RPT-Asia Rice-Thai rates slip as demand drops, rains hamper Vietnamese harvest

(Repeats from Thursday July 2)

* Rains in Mekong Delta hamper Vietnamese harvest-trader

* India rates flat amid moderate demand, appreciating rupee

* Bangladesh could import rice as domestic prices soar

BENGALURU, July 2 (Reuters) - Thai rice export prices fell to the lowest in a month this week as demand sagged, while Vietnamese rates rose as persistent rain continued to hamper the harvest.

Thailand's benchmark 5-percent broken rice prices RI-THBKN5-P1 slipped to $480-$515 from $514-$520 last week.

Prices fell to the lowest level since late-May, with traders also attributing the dip to a weaker baht.

“There is very little demand for Thai rice right now in the overseas market,” a Bangkok-based trader said.

However, Thai rates were still higher than those of competitors Vietnam and India after a drought hammered production earlier this year.

“The supply concern will continue until new supply enters the market, most likely early next month, until then our rice prices (will) remain higher than our competitors,” another rice trader said.

In Vietnam, rates for 5% broken rice RI-VNBKN5-P1 rose to $415-$450 per tonne on Thursday from last week's $405-$450 range.

The winter-spring rice prices were unchanged from last week at $450 per tonne, while rates for the ongoing summer-autumn harvest rose to $415-$420 per tonne, from $405-$410, traders said.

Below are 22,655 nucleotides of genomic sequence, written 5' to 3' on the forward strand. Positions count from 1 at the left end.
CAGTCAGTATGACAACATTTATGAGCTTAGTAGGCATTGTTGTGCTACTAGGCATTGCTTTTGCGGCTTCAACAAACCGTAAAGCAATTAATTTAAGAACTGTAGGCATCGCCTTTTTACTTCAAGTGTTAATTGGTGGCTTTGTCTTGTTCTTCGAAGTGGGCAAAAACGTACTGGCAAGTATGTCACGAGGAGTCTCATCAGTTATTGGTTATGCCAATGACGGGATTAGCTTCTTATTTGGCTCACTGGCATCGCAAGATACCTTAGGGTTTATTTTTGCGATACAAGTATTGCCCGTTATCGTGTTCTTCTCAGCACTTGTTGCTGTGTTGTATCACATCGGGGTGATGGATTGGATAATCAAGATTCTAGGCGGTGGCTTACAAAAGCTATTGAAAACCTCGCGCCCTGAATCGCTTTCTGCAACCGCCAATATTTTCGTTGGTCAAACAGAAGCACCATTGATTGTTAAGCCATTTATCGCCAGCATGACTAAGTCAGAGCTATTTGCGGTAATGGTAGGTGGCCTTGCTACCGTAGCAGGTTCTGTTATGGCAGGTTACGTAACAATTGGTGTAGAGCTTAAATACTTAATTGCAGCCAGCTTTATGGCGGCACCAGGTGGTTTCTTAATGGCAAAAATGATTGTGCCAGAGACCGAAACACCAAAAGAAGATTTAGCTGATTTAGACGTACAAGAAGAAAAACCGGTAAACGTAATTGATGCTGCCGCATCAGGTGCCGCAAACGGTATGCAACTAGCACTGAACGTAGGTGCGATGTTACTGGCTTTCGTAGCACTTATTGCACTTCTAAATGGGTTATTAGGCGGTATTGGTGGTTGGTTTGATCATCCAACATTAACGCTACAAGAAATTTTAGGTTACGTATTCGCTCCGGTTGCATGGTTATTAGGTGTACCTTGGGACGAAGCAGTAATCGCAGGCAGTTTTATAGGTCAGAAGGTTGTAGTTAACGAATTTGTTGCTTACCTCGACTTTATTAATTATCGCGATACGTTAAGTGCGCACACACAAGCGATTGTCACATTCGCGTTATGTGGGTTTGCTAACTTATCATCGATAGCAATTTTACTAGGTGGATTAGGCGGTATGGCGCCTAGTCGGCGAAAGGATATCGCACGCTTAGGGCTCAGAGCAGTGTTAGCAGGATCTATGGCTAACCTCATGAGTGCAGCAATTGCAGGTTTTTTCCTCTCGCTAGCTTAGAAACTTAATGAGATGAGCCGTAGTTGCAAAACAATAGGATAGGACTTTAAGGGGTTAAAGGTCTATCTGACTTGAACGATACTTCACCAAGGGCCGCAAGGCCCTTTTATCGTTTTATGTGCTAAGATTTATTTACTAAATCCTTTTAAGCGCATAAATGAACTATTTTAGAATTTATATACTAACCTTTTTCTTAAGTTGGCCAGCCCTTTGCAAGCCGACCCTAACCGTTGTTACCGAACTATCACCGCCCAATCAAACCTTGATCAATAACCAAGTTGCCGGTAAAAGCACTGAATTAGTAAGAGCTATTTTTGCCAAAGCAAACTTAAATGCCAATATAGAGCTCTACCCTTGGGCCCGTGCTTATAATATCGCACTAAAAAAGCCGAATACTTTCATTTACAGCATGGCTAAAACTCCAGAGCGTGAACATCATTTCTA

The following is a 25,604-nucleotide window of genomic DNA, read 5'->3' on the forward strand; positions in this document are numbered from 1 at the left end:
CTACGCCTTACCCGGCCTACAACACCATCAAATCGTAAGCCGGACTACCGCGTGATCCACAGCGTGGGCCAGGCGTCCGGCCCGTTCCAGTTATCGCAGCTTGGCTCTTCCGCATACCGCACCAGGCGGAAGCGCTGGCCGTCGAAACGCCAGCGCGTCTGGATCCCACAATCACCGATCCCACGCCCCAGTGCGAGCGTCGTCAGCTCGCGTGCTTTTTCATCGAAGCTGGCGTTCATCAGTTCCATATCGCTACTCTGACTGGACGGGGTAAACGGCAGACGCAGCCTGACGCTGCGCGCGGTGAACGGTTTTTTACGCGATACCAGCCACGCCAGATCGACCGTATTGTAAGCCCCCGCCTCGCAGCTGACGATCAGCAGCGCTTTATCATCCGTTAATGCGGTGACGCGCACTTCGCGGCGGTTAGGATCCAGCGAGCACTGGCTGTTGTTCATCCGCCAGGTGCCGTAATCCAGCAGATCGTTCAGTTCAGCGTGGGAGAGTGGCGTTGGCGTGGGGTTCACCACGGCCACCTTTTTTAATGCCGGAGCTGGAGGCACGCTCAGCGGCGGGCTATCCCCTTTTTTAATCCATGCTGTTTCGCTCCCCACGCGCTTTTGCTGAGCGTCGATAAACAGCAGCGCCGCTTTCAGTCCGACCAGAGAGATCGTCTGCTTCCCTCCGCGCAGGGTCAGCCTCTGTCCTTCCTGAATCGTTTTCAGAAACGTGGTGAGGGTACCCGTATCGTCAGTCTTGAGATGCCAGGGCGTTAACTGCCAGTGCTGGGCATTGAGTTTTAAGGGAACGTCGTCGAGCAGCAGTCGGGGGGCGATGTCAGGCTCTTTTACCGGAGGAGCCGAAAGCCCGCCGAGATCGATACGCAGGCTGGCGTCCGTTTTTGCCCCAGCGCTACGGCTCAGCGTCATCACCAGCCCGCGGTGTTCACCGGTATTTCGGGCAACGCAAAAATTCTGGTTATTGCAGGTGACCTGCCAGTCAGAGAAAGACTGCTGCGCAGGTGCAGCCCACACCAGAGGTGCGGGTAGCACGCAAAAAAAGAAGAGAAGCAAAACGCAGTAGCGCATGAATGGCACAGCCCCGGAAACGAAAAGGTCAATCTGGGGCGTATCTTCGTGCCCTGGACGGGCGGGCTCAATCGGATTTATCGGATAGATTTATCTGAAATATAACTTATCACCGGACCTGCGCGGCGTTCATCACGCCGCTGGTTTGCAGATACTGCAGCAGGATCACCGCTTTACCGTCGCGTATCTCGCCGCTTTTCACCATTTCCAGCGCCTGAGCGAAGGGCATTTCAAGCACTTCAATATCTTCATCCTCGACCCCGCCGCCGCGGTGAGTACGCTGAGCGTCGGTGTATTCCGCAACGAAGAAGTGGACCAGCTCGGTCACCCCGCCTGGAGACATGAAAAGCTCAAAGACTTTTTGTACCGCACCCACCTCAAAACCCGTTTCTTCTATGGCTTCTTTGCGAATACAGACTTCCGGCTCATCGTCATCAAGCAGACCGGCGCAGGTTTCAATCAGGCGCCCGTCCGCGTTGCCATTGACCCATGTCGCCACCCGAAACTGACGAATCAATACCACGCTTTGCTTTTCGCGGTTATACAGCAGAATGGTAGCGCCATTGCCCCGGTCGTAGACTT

“Demand for Vietnamese rice remains weak, but prices of the summer-autumn harvest have edged up because persistent rain in the Mekong Delta has slowed down the harvest,” a trader based in Ho Chi Minh City said, adding rain is forecast to subside from mid-July which would lead to better rice quality.

Prices for top exporter India's 5 percent broken parboiled variety RI-INBKN5-P1 were unchanged at $373-$378 per tonne.

“Demand is moderate. We could not lower prices due to appreciating rupee,” said an exporter based at Kakinada in southern state of Andhra Pradesh.

The Indian rupee on Thursday hit a two-month high, trimming traders’ margin from overseas sales.

Bangladesh could import rice to rein in soaring domestic prices, the country’s food minister Sadhan Chandra Majumdar said, while the government struggled to secure supplies locally.

“We will be compelled to import rice if the millers don’t supply at the rate fixed by the government,” he said.

The government is procuring rice at 36 taka ($0.43) a kg locally. (Reporting by Rajendra Jadhav in Mumbai, Ruma Paul in Dhaka, Khanh Vu in Hanoi and Panu Wongcha-um in Bangkok; editing by Arpbn Varghese and Jane Merriman)